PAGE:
These are questions we’ve been seeking to answer at the World Bank Group. And we’ve developed a new visualization tool, accessible through our World Integrated Trade Solution database, which allows the public to explore the quantifiable reality of GVCs.
To give you an example of how it works, let’s look at the automotive sector—a very prominent and commonly discussed GVC.
Sturgeon and Memedovic developed a methodology to break down the automotive production chain into final goods—those purchased by the consumer—and intermediate goods—those purchased by other manufacturers as inputs to be used in their own production. They identify three main GVC ‘nodes’: Automotive components (made by suppliers); engines, transmissions, and body assemblies (made by automakers); and finished motor vehicles. Table 1 shows the main exporting country within each of these nodes and its relative market share within that node.
Table 2 goes one step further. By digging into the trade data, we can identify the most important products for each GVC node, in terms of their relative weight on world trade. This also helps us, in part, to identify which products or activities along the production chain are most significant or add the most value.
Perhaps not surprisingly, the most exchanged automotive input ‘made by suppliers’ in 2014 falls under the classification HS870899—‘parts and accessories.’ Now, to better understand exactly how these parts and accessories move along the GVC, we can use our Global Trade Network tool on WITS to map all of the bilateral trade flows for HS870899. 
Companies increasingly use cloud based services and operate across national boundaries, with servers in multiple national jurisdictions. This is because users want to be able to access their data from any device, which effectively requires data and applications to be housed on a cloud-based server. The rise of mobile devices has further exacerbated consumer demand for cloud connectivity. Moreover, privacy laws vary significantly across different national jurisdictions; global companies often receive information in one country and then process it in a different country with a different regulatory framework. Thus, in a globalized world it becomes ever more challenging to ensure standards of privacy are upheld.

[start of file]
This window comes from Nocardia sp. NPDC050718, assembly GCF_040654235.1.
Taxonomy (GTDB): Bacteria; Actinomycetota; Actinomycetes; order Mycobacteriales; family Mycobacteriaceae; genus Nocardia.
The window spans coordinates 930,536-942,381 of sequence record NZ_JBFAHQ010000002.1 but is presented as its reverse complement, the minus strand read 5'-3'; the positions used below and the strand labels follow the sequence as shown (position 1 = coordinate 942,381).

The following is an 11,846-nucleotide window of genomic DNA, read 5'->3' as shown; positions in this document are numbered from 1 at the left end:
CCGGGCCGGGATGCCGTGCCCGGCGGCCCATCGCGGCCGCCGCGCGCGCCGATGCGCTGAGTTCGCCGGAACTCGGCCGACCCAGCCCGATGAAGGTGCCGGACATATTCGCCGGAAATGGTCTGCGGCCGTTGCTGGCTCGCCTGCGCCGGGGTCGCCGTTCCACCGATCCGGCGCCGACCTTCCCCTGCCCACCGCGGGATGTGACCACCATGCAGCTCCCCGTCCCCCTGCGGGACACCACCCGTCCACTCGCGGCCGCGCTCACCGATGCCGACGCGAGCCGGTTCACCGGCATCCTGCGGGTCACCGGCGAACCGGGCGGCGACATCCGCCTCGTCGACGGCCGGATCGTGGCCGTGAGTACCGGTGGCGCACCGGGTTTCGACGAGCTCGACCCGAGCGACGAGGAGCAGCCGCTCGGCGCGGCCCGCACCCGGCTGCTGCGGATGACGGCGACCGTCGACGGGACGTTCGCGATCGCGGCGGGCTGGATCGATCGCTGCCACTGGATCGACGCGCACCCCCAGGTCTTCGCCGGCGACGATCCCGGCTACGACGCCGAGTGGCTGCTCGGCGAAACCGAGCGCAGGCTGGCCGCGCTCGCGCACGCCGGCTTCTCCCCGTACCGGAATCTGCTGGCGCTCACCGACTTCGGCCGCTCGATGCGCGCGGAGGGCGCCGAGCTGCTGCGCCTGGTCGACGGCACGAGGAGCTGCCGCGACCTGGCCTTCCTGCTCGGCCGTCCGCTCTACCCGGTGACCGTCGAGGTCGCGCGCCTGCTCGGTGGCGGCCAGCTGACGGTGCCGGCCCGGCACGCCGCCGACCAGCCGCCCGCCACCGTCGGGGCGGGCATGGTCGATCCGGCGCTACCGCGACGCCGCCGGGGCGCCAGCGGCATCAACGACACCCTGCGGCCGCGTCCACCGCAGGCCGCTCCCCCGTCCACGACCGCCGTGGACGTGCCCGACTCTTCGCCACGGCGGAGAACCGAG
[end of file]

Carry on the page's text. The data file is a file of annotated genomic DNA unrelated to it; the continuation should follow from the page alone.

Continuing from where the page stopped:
Concurrently, national governments seek to obtain and exploit the personal information stored on servers and personal devices for purposes of national security. At times, they compel companies to release personal data. It’s also interesting—and perhaps frightening— that open source intelligence statistical techniques are able to collect, correlate and triangulate data to identify previously anonymous information.
Claire Connelly, a journalist specialising in privacy and technology, from Sydney, Australia outlines some of the key global trends she sees unfolding around the world.
Interoperability was a trending topic at this week’s Mobile World Congress (MWC) 2016.
Getting payment products to “understand” each other, or to be “interoperable,” is a big challenge to solve if we want to expand overall digital services and financially include the 2 billion people worldwide who are currently excluded from the formal financial system.
Making it easy for people to access transaction accounts and payment services matters.
We see interoperability as a means for people worldwide to make electronic payments in a convenient, affordable, fast, seamless and secure way through a transaction account.
When payment systems are interoperable, they allow two or more proprietary platforms or even different products to interact seamlessly. Interoperability can promote competition, reduce fixed costs and enable economies of scale that help ensure the financial viability of the service and make payment services more convenient.
In my last post, I proposed that economic and social value from Public Private Partnerships (PPPs) can be improved significantly if the public sector can identify and exploit the potential to create Public to Public Partnerships (P2Ps). I believe that P2Ps can use their combined scale and power to challenge the private sector to deliver additionality over and above what the public sector can achieve within the timeline and resources available. They can create an imperative for the private sector to innovate and to use their competencies, capabilities, and capacity to contribute to a PPP and in transforming the Economic and Social Value Equation. Additionality in PPPs needs to be more than what the public sector alone can achieve.
Because many public sector organizations are still at the early stages of looking at P2Ps, I’ve compiled a series of suggestions based upon experience that interested individuals can use to explore P2P development. Public sector managers need to assess if it’s the right approach for their organizations within the context of the aspirations to deliver enhancements to the Economic and Social Value Equation.
It’s a simple yet essential idea: war and disaster are linked, and these links must be examined to improve the lives of millions of people around the world.
Alarmingly, the total number of disaster events – and the economic losses associated with those events – keep increasing. This trend has been driven by population growth, urbanization, and climate change, leading to increasing economic losses of $150-$200 billion each year, up from $50 billion in the 1980s. But here is another piece of information:
- Sustainable Communities
- Climate Change
- weather risks
- Conflict and Fragility
- Disaster Resilience
- disaster recovery
- Disaster management
- disaster risk management
- Middle East and North Africa
- Europe and Central Asia
- East Asia and Pacific
- Yemen, Republic of
- Syrian Arab Republic
- Sri Lanka
- Bosnia and Herzegovina